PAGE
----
Using a Coach – What One Well-known CEO Said
Lesson 30 Module 8
Do You Need a Coach?
When a board member asked Eric Schmidt former Google CEO, "who's your coach“ he replied, "I don’t need a coach, why would I need a coach? I'm an established CEO!”
This 41 second Video provides his interesting Perspective.
Are you willing to ask yourself, “Why do I need an executive or job coach, and what would be the difference between working with a coach versus not working with the coach?” If so, you may discover something that almost all professionals in all fields including business, performing arts and, of course, sports, already know.
Things to Ponder About Using a Coach
The following will focus on Executive Leadership Coaching as a resource during a career transition, including the implications of the COVID-19 pandemic. There are many things an executive coach can do with a professional who is making a career change, but this focus will be on the top three benefits that make it emotionally and financially worthwhile to make the investment. I'm making the case that Performance improves faster with coaching.
As an Executive or mid-level professional you are successful in a large part due to your talent with many communication oriented skills like culture building, board level negotiation, sales and marketing, and even recruiting. However, if it’s been a long time since you went through the job process, it is a very different set of skills and a highly specialized process starting from crafting a clear Career Purpose and standout resume to a very different form of networking and interviewing.
It’s much easier for an you to create a vision statement with a team for something outside of yourself, like brand values or data driven business strategy, compared to your own self promotion. Said another way, it’s impossible to see or create the label from inside the bottle.
Working with an executive coach allows your to see things you wouldn’t otherwise see, craft language you otherwise wouldn’t craft and stay upbeat and positive during a process that can be highly personal. So even a great sales oriented CEO should have a coach to guide them through this process especially if the coach has experience and a track record with career transition guidance.
Our recommended executive coach with 21 years as an executive career coach said, "I have never met anyone who would pass up a conversation about confidence."
At all levels of success, every human being has a lot of caveman brain function questioning their capability to succeed. In other words, even the most confident have limits on what they believe they’re capable of, and times when the confidence gets shaken. This is particularly true of something with as much important impact personally, professionally and on your family as as a job at a new job search.
Let’s also not forget that the process is full of competition, rejection and radio silence, and is tied to your livelihood and survival, unlike most other aspects of your life.
A coach acts as a reliable, confidential and up-beat sounding board to help you remember the core purpose of your career trajectory, someone to practice talking about accomplishments (especially if bragging was frowned upon in your upbringing), and just in short being at the top of your game through all the networking and interviewing and tracking of job opportunities required to secure a new role.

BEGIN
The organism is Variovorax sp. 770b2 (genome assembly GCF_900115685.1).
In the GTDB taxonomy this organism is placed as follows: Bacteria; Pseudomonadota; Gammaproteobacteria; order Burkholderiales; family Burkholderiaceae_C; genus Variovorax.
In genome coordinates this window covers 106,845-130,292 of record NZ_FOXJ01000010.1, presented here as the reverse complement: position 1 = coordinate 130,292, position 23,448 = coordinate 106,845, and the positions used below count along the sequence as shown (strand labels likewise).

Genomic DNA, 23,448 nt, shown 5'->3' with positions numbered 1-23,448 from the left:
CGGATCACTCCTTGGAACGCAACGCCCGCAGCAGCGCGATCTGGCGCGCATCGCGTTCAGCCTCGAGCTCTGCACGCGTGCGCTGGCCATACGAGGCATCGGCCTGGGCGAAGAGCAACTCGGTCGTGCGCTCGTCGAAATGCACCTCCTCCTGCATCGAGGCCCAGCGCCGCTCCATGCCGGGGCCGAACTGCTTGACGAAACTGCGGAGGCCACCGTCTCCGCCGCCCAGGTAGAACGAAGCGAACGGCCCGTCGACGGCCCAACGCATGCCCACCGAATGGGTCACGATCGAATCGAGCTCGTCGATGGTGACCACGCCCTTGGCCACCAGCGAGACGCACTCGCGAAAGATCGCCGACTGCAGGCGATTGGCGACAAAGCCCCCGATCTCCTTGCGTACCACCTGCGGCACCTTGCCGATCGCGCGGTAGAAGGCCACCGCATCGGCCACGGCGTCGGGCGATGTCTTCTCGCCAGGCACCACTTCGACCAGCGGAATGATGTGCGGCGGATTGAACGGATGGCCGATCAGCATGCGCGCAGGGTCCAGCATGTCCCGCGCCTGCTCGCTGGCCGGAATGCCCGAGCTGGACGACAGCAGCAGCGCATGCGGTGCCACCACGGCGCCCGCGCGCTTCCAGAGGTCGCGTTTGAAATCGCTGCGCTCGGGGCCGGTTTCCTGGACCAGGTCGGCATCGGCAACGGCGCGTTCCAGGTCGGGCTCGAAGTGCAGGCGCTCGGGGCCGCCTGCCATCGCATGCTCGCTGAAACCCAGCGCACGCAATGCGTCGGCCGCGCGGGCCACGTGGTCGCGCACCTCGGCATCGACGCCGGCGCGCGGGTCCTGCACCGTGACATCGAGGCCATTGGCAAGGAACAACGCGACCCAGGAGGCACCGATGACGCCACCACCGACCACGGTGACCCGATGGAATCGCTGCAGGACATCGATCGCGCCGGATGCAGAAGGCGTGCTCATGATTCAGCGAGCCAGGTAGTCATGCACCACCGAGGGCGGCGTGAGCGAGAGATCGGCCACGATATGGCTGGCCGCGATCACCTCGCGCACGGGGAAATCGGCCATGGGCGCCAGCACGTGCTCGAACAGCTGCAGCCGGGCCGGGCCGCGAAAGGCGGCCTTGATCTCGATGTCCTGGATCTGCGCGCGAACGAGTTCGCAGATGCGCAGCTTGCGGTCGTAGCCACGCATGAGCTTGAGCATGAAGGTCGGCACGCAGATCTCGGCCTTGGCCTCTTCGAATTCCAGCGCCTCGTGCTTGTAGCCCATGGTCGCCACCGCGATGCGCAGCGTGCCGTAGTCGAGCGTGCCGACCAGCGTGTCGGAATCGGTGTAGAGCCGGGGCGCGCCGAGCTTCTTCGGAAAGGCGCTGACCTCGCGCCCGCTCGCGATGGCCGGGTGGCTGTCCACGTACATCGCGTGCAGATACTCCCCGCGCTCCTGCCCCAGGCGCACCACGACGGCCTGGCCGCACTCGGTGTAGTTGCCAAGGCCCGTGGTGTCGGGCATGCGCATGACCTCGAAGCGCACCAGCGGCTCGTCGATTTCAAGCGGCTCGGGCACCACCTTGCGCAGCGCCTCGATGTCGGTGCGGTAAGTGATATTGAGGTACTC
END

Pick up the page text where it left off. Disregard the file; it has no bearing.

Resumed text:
A coach can allow you to keep a very high sense of self-awareness and self-worth, which will help you convey the right image when making connections, and more importantly, to keep you aiming at the highest possible challenge for the most fulfilling job the professional can pursue.
In short, in the job search process, confidence is king / queen, and the coach is the catalyst to sustaining the highest levels of confidence.
One of the most important nonrenewable resources you have is your time, and while some executive coaching is expensive, nothing could be more expensive than one, two or three months of being unpaid or underpaid. Most executives that are making six figures could lose tens of thousands of unearned income, or only spend $3,000 - $5000 for an executive coaching engagement that will work wonders on their six-figure salary.
In companies where executive coaching may cost tens of thousands, benefits routinely produce millions more in profit. Price Waterhouse Cooper’s conducted a study showing that the average company using executive coaching appreciates an 800% return on investment.
Not all coaches are created equal ,and the key to a successful coaching relationship is, in fact ,a relationship itself. I highly recommend that you interview at least three and up to five (or as many as necessary) to feel like there’s a good rapport, expertise and mutual understanding for the relationship to be most productive.
The link below takes you to our Coach of choice, Jonathan Flaks. If you have any questions about how you can find a great coach for yourself, please feel free to contact us.
Learn About Executive Coach Jonathan Flaks
Jonathan is a pioneer and an expert in the executive career coaching profession. He authored “Income Double – Half the Trouble” and created the audio program “Who Are You, Inc., Bringing Out Your Best In Business.”
In 21 years he's helped thousands of people confidently get hired faster. His clients have come from or been hired at Disney, Morgan Stanley, Goya Foods, Goldman Sachs, The Riverside Company (Private Equity), The NBA, Wells Fargo Home Mortgage, IBM, LEGO, The United Nations and many more!
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